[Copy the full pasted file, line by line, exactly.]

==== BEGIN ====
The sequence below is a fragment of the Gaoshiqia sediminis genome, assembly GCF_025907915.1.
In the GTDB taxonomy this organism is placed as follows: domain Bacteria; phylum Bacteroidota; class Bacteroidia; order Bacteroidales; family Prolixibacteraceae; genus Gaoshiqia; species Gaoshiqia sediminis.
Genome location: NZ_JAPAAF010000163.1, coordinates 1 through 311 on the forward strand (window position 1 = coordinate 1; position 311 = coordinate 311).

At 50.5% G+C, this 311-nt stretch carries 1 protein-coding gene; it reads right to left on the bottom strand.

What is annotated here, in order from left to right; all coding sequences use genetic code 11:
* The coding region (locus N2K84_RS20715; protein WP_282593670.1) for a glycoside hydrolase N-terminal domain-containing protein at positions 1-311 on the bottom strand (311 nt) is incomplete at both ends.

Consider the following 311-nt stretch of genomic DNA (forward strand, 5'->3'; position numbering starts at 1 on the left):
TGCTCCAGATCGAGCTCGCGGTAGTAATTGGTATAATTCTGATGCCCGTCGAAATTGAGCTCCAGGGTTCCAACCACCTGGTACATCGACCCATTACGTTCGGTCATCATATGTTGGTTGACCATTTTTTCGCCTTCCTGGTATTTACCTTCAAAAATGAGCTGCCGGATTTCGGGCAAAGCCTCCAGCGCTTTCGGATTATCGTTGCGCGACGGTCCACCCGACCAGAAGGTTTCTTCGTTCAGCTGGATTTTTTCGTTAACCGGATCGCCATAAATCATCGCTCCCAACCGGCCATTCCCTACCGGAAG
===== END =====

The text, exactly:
The sequence below is a fragment of the Gaoshiqia sediminis genome, assembly GCF_025907915.1.
In the GTDB taxonomy this organism is placed as follows: domain Bacteria; phylum Bacteroidota; class Bacteroidia; order Bacteroidales; family Prolixibacteraceae; genus Gaoshiqia; species Gaoshiqia sediminis.
Genome location: NZ_JAPAAF010000163.1, coordinates 1 through 311 on the forward strand (window position 1 = coordinate 1; position 311 = coordinate 311).

At 50.5% G+C, this 311-nt stretch carries 1 protein-coding gene; it reads right to left on the bottom strand.

What is annotated here, in order from left to right; all coding sequences use genetic code 11:
* The coding region (locus N2K84_RS20715; protein WP_282593670.1) for a glycoside hydrolase N-terminal domain-containing protein at positions 1-311 on the bottom strand (311 nt) is incomplete at both ends.

Consider the following 311-nt stretch of genomic DNA (forward strand, 5'->3'; position numbering starts at 1 on the left):
TGCTCCAGATCGAGCTCGCGGTAGTAATTGGTATAATTCTGATGCCCGTCGAAATTGAGCTCCAGGGTTCCAACCACCTGGTACATCGACCCATTACGTTCGGTCATCATATGTTGGTTGACCATTTTTTCGCCTTCCTGGTATTTACCTTCAAAAATGAGCTGCCGGATTTCGGGCAAAGCCTCCAGCGCTTTCGGATTATCGTTGCGCGACGGTCCACCCGACCAGAAGGTTTCTTCGTTCAGCTGGATTTTTTCGTTAACCGGATCGCCATAAATCATCGCTCCCAACCGGCCATTCCCTACCGGAAG